March 17, 2010


Posted in Uncategorized at 10:37 am by The Lyon



This month’s book is a new collection of short stories by Alexan-dra Leggat. Leggat is a freelance writer and editor, as well as a creative writing teacher at the University of Toronto‘s School of Continuing Studies. She has published two other short story col-lections as well as a volume of poetry. The collection in question is entitled Animal and for once, the blurb at the back summarizes the book’s appeal succinctly and accurately. The phrase that struck me most was ―palpable tension‖, as this perfectly describes the thread weaving together all these stories. We meet a woman reconciling the loss of a lover and her own aging. We hear a seemingly innocuous conversation over dinner. We watch a re-tired actress re-learning what’s important. Leggat paints extraordinarily vivid pictures of these characters, snapshots in time. Her descriptions are always just enough, never cloying the reader with too many details. The characters in her stories don’t necessarily get easy answers and some of them don’t get answers at all. Whether it’s an office worker looking for the cour-age to change, or a life coach who dreams of playing football, the most important thing is that these are stories about people who are standing on a precipice and Leggat doesn’t always reveal whether or not they win their fight with gravity. As a reader, I enjoyed this book immensely. It is starkly and incredibly well-written. It is effortless afterward to close your eyes and see the scenes that she lays out, to feel the tension like the quiet, ominous feeling in the air right before a thunderstorm washes it clean. It’s an easy book to become immersed in and it is a difficult book to stop thinking about.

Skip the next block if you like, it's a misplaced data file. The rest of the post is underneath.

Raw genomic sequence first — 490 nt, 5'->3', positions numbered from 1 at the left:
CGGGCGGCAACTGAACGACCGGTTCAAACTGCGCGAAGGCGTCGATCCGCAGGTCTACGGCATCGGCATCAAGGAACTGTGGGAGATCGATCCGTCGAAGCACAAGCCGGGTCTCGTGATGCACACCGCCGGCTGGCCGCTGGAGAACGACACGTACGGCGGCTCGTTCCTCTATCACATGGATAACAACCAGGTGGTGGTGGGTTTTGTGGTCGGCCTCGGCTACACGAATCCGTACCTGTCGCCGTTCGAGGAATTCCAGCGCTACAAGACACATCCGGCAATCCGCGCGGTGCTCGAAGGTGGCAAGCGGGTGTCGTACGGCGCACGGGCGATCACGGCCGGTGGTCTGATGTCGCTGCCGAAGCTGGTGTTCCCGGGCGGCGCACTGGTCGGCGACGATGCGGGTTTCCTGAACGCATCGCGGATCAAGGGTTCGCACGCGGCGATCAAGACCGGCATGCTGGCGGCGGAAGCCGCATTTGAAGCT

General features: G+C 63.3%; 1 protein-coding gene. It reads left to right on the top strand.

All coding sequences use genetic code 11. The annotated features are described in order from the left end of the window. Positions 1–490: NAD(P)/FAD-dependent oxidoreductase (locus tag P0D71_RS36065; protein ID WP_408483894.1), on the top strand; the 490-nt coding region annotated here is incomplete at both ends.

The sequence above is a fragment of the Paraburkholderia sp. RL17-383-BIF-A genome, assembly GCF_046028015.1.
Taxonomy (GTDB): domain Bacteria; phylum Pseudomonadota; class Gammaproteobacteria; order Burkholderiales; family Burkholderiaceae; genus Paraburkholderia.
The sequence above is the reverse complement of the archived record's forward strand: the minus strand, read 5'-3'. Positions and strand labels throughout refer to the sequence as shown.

The stories are about a wealth of subjects, and though the question of chil-dren and of growing old is a recurrent theme, Leggat mostly writes about the changes that come with those situations; the physical changes and the changes that you sustain as a person. These are not easy subjects and the way she handles them is admirable. She doesn’t preach, which is something that crops up distress-ingly often when reading about these topics. She is writing about people and about the choices that they are faced with, and she is definitely worth reading.


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